Dussehra or Navratri is one festival that is celebrated in each and every state of the country. Sometimes the festivities are short and confined to the last day – Vijayadashami – and in some places all ten days are time for huge festivals and spending time with family and friends. In most places this is a time for worshiping the Goddess Durga or Shakti – the Feminine Divine. It is said, the Goddess delivered humanity from Mahishasura, the buffalo-headed demon on Vijaya Dashami. People also celebrate Lord Rama’s victory over Ravana, the 10-headed Asura on Vijay Dashami.
Here are nine very unique Dussehra celebrations from across the country:
• West Bengal’s Glorious Durga Puja
In all fairness, Durga Puja is not exclusive to West Bengal. Odisha and almost all the North Eastern states celebrate the festival as well. But if you wish to see the real charms of an entire state in carnival mode, come to West Bengal. Here you will find imposing makeshift pandals built like temples right on the streets and hundreds and hundreds of eateries set up to cater to the thousands of pandal hoppers and revelers. The people of Bengal all dressed in their best, indulging in music, dance, and mirth – this is one Dussehra you don’t want to miss. Do look out for the Sindur Khela on the tenth day when married women colour each other and the Goddess’ idol with Sindur.
• New Delhi’s Spectacular Ram Leela
One might say that Ram Leela and Ravan dahan are part of north Indian festivities during the Navratri and are not unique to Delhi. However, unless one lands at Delhi’s Ramlila Maidan to witness thousands transcending religious, caste, and other boundaries to participate in the Ram Leela celebrations, or unless one visits Chandni Chowk or some of the older parts of Delhi where Muslims prepare the stage for the Ram Leela enactment, and Sikhs, and Christians, and people from all other religions participate heartily in the festivities, one cannot savour the true character of India’s capital, or of the nature of Indian festivals.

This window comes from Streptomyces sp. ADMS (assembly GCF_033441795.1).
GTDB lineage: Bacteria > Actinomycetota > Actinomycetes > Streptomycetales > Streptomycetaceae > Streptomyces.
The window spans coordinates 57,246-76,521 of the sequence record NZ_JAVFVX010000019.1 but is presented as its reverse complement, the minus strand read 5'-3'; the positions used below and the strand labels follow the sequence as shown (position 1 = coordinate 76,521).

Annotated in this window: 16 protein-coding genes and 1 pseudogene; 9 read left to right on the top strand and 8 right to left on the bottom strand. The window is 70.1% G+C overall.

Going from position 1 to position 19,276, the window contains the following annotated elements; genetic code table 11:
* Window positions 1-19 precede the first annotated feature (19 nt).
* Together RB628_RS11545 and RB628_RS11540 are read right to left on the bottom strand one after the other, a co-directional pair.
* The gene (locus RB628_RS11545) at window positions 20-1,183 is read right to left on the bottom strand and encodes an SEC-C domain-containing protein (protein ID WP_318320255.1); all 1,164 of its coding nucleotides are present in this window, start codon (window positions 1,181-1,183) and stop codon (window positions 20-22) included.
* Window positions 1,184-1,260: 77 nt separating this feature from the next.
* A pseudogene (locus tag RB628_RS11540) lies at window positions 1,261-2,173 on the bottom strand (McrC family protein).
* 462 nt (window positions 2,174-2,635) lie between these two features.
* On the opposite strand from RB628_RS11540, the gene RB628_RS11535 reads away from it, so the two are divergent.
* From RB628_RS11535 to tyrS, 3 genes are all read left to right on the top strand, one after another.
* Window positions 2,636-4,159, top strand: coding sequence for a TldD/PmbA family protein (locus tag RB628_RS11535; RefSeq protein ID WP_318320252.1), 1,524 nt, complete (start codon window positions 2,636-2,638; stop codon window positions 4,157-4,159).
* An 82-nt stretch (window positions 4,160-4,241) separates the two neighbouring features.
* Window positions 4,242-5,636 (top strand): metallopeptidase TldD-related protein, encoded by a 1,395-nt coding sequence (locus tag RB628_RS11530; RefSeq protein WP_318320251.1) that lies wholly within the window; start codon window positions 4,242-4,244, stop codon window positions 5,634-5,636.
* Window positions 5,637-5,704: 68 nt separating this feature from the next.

• Tamil Nadu’s Traditional Navratri
Celebrations in Tamil Nadu are quite unique. The Navaratri are 9-days of Goddess worship and unlike most other festivals celebrated by the Hindus in the state, women take the lead in this celebration. The Goddess temples all across the state hold grand festivals where the deity is decked up in nine different forms (alankarams) on these days. At home, women arrange beautiful displays of dolls and toys in what is called the Golu Festival (also called Bommai Kolu). Married women visit each other’s homes to admire the Golu display, sing and dance, and exchange sweets. These women are gifted traditional accessories symbolizing their marriage such as betel leaves, flowers, vermillion, bangles, and jewelry.
• Gujarat’s Colourful Navratri
Open community celebrations, worship of the Feminine Divine, vibrant loud music, men and women joining in to dance the garba and dandhiya, sparkling colours, and nine “no-fatigue” nights of celebration…. Welcome to the Navartri in Gujarat. The other side of this high energy medley of song, dance, and revelries, is the devotion of men and women. Many fast during these nine days giving up their favourite foods and following austerities. Pilgrimages are undertaken to the Goddess temples of Ashapura Mata, Ambaji temple, Chamunda Mata Temple. One thing is clear, though. If song, dance, and social festivities are your thing you must head to Gujarat this Dussehra.
• Mysore’s Majestic Nadahabba